At some point, we became a bailout nation. Maybe it was the original Chrysler bailout in ’79-’80, maybe it was the Savings and Loan Bailout later in the ’80s. Whatever it was, the notion of bailouts has become an almost unquestioned part of our political “mainstream.” (At least for the politicians, of course.)
Carter, Reagan, Bush, they were all big fans of the bailout mentality – and Obama promises to keep that tradition alive. Its not a conservative thing or a liberal thing.
As long as you’re in the right industry, that is. The majority of voters are against the various forms of bailouts coming down the pipelines, and that’s likely because they’re the ones who will be left with the bill.
Who Gets Bailouts?
There’s a key phrase that gets kicked around a lot in discussing which companies are selected for bailout funding: “Too big to fail.”
The idea of course, is that a company grows so large that society itself can no longer exist properly without the corporation in question. While there’s some truth to the argument that one collapse could lead to another, it is fairly absurd to imagine that the loss of new Chevy cars would somehow lead to an existential crisis in American society.
A more realistic way to look at who gets bailout bucks is to follow the “political capital.” Its no secret that Republicans are friends of Wall Street or that Democrats exchange favors with unions. It is not so much about being “too big to fail,” it is also about being big and organized enough to donate to a political cause in a way that provides real value to the politicians – and that means more than money because quite frankly the politicians have enough cash already. They can always just take more or make more.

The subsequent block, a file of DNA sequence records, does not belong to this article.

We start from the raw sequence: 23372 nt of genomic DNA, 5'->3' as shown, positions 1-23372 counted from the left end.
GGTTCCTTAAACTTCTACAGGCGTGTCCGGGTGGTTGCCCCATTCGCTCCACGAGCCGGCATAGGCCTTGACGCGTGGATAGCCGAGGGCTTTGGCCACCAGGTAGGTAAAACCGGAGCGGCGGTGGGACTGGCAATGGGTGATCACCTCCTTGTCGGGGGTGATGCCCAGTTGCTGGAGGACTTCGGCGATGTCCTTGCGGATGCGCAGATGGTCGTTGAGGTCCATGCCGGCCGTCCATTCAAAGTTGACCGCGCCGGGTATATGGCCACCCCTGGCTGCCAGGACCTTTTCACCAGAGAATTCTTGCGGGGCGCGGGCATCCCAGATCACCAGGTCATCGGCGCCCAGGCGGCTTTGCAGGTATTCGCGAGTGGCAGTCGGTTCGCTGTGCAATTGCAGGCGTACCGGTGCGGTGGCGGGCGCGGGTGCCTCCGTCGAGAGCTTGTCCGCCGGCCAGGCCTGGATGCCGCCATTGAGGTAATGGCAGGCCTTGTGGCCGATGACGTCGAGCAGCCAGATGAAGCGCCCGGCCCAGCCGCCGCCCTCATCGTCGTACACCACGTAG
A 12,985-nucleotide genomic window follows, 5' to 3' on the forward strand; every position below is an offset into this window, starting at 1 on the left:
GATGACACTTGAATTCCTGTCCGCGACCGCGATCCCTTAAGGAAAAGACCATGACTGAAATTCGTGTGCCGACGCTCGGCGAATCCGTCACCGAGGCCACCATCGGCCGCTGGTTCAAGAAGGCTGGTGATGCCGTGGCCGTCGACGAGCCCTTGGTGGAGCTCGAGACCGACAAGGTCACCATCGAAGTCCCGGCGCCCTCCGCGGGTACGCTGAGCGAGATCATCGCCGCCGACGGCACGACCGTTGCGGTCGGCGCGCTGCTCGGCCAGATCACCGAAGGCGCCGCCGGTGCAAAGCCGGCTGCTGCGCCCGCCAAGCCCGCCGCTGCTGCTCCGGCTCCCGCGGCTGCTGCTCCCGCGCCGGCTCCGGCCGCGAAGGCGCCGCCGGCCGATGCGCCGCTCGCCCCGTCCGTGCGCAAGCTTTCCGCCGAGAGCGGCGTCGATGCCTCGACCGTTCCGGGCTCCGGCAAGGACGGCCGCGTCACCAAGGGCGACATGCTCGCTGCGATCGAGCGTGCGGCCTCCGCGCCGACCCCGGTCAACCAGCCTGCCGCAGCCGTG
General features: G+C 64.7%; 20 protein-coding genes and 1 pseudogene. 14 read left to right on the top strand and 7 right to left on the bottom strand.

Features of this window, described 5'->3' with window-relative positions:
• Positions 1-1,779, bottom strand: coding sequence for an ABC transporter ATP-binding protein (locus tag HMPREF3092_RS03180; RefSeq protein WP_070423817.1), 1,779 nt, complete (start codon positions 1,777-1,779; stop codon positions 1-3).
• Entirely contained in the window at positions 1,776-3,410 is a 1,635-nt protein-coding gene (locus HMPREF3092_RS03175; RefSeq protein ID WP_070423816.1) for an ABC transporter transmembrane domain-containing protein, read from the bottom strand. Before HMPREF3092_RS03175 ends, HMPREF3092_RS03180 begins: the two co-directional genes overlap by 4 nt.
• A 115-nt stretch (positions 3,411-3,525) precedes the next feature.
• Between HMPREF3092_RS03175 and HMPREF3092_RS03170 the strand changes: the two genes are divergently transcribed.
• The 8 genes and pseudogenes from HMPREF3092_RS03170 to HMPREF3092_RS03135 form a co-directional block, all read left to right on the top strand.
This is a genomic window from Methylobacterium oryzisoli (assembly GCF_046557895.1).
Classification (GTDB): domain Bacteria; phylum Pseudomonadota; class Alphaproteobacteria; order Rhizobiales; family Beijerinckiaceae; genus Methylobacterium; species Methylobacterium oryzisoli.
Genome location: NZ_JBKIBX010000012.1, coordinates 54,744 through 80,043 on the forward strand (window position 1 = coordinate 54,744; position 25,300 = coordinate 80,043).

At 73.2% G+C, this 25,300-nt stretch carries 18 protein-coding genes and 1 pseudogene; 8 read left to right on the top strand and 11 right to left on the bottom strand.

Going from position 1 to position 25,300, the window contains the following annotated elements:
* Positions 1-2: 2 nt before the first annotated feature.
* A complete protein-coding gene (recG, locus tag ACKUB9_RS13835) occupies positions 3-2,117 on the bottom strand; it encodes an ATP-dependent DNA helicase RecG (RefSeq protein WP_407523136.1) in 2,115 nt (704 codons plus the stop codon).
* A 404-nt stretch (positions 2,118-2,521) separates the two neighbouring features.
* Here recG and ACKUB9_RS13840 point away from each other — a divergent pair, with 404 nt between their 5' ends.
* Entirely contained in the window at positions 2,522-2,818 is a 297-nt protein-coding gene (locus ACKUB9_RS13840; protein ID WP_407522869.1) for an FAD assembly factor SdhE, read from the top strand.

Republican rhetoric about property rights and business does more than guide their policies, it creates followers in the general public. Investors, tax payers, white collar workers can really get behind the message – even if it doesn’t have much to do with their eventual policies or even if they’re at a particularly small company that won’t get the benefits returned. Similarly with Democrats and unions: it catalyzes blue collar workers and makes “true believers” out of people who don’t have something directly to gain from the equation.
Sound too cynical to be true? So why is it that Republicans are always bailing out banks and the Democrats are the ones kissing the auto industry’s butt? Politicians look out for their supporters – if their supporters are “too big to be ignored.”
Everyone else. Perhaps we’ll call the members of this group “Too small to matter.”
The cost of the bailout may not be directly visible, but it is safe to say that if you aren’t getting a million-dollar check from the government you’ll be among those who are paying for it.
Taxes may go up, and that usually impacts online business owners in a bad way. As an independent business or freelancer, you’re subject to the full force of payroll taxes – a regressive tax that takes bigger chunks of income from people who actually make less money. If taxes do particularly target larger corporations, then they’ll be less generous with their advertising fees and affiliate commissions. If other workers don’t get their raise, they’ll spend less on consumer purchases.
If taxes don’t go up, prices will. We saw a hint of this over the summer with $4 gas and we’ve enjoyed a small break from that due to deflation of asset valuations and a flight to cash. Investors suddenly had to sell off huge amounts of their property at drastically reduced prices – since so many bills were due at once there was a sudden demand in dollars to pay those bills. When everyone is settled up, is anyone still going to want those dollars?
Even with the bailouts, and in part because of them, it seems like business activity is headed down in a hurry. There’s no free lunch, unless of course you’re signed up to one of the major political teams.